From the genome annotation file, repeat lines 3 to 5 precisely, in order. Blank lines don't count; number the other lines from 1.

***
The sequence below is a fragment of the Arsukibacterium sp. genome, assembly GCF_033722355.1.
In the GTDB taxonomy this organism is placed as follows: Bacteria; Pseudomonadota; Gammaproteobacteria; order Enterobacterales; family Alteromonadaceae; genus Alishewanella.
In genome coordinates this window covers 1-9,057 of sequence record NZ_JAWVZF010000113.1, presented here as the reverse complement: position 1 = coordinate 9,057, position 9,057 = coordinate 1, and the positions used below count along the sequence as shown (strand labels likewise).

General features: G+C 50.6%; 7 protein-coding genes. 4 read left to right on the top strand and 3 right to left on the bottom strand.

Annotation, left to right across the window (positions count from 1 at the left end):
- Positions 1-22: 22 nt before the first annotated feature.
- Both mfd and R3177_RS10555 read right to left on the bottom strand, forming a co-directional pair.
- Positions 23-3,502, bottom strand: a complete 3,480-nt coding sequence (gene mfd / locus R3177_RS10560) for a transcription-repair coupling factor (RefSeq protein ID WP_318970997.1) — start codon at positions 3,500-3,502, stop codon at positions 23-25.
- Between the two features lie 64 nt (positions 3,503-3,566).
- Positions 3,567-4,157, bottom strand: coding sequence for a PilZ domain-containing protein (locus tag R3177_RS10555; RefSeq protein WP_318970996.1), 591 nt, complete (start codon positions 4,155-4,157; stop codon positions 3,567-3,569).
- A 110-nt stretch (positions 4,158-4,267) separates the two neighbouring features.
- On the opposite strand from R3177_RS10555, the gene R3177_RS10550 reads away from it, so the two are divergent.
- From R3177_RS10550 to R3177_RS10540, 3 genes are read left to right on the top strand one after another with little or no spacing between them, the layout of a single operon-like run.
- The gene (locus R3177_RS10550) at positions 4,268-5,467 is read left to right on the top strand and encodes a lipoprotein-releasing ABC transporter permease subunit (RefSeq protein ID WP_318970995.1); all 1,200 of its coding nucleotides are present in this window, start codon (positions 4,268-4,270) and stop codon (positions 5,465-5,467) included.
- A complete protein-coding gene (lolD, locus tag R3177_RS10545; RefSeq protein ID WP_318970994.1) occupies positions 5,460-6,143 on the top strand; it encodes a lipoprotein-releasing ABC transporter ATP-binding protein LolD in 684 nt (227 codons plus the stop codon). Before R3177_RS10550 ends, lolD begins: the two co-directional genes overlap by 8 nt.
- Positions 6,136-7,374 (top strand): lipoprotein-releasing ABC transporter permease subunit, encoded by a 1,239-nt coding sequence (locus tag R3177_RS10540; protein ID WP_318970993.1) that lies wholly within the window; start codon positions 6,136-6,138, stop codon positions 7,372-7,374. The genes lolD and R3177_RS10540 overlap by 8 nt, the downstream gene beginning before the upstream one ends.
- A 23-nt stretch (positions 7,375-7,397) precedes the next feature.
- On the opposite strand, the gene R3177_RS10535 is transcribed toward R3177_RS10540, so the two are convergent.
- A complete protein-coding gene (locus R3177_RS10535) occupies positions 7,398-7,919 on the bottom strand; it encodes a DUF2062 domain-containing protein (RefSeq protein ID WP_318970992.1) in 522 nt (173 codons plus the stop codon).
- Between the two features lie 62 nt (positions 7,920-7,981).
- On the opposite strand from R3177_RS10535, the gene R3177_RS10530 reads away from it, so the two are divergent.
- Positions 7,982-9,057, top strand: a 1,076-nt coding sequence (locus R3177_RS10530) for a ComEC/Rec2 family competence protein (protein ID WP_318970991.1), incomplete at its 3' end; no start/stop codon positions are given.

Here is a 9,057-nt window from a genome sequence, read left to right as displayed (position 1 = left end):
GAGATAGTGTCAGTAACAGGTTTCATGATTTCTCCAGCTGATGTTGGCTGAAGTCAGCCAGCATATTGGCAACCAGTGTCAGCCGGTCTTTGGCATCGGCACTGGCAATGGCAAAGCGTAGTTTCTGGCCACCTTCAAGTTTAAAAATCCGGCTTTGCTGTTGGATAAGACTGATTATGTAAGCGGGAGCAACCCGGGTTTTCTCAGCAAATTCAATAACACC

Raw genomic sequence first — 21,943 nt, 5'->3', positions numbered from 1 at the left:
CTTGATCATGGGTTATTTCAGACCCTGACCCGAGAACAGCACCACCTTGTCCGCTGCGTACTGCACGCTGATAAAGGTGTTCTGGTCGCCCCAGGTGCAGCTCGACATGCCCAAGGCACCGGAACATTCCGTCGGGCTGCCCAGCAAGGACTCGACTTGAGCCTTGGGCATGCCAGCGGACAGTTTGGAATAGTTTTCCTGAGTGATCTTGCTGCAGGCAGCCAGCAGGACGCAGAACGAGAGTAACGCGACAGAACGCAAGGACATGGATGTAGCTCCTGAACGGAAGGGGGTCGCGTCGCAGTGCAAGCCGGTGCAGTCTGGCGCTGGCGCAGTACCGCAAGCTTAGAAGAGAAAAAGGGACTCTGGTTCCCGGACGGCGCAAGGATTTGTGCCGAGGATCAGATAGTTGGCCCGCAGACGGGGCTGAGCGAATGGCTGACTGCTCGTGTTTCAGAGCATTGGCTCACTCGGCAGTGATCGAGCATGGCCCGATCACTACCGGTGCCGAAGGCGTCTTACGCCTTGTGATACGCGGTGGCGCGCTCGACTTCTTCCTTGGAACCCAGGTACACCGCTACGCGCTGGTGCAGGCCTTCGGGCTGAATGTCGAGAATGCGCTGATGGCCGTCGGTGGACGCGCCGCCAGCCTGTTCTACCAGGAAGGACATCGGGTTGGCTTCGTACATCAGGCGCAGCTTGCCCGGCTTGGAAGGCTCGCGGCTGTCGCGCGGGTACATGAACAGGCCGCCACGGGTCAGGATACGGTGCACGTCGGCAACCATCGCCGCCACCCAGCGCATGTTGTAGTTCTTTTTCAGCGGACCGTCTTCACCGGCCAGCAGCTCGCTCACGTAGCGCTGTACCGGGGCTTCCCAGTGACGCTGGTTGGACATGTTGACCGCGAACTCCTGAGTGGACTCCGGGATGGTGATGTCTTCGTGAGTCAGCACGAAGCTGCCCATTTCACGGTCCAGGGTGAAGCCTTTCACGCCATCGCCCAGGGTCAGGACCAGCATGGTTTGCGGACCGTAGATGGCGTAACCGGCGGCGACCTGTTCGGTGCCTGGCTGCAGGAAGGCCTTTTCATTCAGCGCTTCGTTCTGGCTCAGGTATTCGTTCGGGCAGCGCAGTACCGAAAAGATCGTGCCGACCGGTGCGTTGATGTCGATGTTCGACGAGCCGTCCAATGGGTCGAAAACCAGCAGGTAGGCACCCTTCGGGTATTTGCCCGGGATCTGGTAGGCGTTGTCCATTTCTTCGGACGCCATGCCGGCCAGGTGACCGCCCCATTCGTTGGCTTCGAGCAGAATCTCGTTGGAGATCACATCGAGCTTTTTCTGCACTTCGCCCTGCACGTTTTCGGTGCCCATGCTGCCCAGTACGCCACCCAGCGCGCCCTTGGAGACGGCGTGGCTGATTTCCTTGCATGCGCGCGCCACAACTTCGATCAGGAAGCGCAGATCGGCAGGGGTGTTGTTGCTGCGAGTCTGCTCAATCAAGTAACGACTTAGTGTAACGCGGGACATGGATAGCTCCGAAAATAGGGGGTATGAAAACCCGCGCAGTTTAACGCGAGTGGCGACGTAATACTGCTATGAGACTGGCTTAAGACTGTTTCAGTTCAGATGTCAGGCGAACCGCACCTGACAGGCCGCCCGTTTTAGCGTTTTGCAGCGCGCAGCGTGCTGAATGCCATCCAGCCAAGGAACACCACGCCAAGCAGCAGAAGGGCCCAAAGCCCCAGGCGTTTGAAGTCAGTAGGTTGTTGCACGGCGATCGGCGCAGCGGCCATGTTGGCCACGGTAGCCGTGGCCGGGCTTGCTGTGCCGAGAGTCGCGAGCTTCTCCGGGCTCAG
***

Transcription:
In genome coordinates this window covers 1-9,057 of sequence record NZ_JAWVZF010000113.1, presented here as the reverse complement: position 1 = coordinate 9,057, position 9,057 = coordinate 1, and the positions used below count along the sequence as shown (strand labels likewise).

General features: G+C 50.6%; 7 protein-coding genes. 4 read left to right on the top strand and 3 right to left on the bottom strand.

Annotation, left to right across the window (positions count from 1 at the left end):